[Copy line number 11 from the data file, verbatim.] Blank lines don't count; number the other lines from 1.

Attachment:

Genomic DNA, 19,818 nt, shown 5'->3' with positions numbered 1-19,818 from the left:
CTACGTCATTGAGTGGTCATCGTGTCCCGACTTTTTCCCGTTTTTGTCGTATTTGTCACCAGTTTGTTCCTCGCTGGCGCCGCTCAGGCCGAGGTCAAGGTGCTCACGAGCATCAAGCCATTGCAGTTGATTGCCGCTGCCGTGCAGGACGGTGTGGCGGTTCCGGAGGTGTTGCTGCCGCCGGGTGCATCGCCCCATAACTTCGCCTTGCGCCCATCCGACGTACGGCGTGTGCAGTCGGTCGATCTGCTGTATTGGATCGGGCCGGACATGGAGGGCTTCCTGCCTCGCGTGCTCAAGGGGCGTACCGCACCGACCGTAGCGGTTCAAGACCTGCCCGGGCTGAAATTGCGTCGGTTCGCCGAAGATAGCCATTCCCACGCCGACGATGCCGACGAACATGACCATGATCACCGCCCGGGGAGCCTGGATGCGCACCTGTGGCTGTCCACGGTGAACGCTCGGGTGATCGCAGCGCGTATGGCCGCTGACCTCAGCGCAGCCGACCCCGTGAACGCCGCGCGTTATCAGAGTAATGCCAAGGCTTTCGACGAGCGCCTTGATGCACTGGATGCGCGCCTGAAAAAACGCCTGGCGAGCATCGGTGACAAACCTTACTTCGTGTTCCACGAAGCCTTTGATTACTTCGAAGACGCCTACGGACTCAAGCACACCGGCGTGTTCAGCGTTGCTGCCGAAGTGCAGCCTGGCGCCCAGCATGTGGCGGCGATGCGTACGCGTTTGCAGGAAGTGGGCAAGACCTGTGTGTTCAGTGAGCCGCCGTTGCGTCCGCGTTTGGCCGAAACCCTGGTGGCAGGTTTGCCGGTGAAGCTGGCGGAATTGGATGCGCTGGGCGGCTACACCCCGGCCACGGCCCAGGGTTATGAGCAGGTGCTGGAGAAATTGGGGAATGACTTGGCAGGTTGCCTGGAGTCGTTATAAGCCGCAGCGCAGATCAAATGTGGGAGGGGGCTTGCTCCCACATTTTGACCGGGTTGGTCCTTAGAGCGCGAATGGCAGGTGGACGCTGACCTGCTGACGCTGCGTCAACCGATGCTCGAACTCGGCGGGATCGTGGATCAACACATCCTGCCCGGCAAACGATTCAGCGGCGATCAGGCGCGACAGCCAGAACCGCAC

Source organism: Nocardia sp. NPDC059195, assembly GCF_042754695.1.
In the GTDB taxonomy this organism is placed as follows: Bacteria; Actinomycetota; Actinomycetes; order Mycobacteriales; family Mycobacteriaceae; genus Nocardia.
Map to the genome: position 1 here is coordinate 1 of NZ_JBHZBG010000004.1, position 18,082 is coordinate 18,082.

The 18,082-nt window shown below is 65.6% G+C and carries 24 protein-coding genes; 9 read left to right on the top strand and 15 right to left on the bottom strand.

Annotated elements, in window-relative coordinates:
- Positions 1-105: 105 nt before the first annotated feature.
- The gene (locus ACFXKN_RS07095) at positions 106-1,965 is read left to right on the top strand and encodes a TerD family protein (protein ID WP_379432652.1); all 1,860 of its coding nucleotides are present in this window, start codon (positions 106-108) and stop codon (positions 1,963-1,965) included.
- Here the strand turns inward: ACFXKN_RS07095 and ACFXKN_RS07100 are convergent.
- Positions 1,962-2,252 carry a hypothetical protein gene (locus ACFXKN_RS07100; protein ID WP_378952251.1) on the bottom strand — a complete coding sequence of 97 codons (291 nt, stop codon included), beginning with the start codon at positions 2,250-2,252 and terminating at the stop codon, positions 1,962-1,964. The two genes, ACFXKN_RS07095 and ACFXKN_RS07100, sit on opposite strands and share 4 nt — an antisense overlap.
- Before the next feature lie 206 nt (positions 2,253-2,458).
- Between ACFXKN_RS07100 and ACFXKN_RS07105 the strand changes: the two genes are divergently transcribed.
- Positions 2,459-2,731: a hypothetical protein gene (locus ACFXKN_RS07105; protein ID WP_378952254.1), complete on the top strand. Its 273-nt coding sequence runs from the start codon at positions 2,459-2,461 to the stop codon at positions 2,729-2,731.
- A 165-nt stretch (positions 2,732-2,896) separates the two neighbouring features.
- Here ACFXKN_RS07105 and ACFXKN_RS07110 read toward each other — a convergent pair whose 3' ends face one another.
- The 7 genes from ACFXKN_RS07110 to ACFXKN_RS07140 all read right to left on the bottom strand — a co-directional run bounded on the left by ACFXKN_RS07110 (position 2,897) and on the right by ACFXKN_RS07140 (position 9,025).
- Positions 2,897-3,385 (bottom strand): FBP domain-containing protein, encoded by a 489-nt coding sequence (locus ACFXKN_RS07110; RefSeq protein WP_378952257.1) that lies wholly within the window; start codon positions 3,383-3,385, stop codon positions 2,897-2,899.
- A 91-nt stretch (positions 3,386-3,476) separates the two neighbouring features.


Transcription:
- Positions 1,962-2,252 carry a hypothetical protein gene (locus ACFXKN_RS07100; protein ID WP_378952251.1) on the bottom strand — a complete coding sequence of 97 codons (291 nt, stop codon included), beginning with the start codon at positions 2,250-2,252 and terminating at the stop codon, positions 1,962-1,964. The two genes, ACFXKN_RS07095 and ACFXKN_RS07100, sit on opposite strands and share 4 nt — an antisense overlap.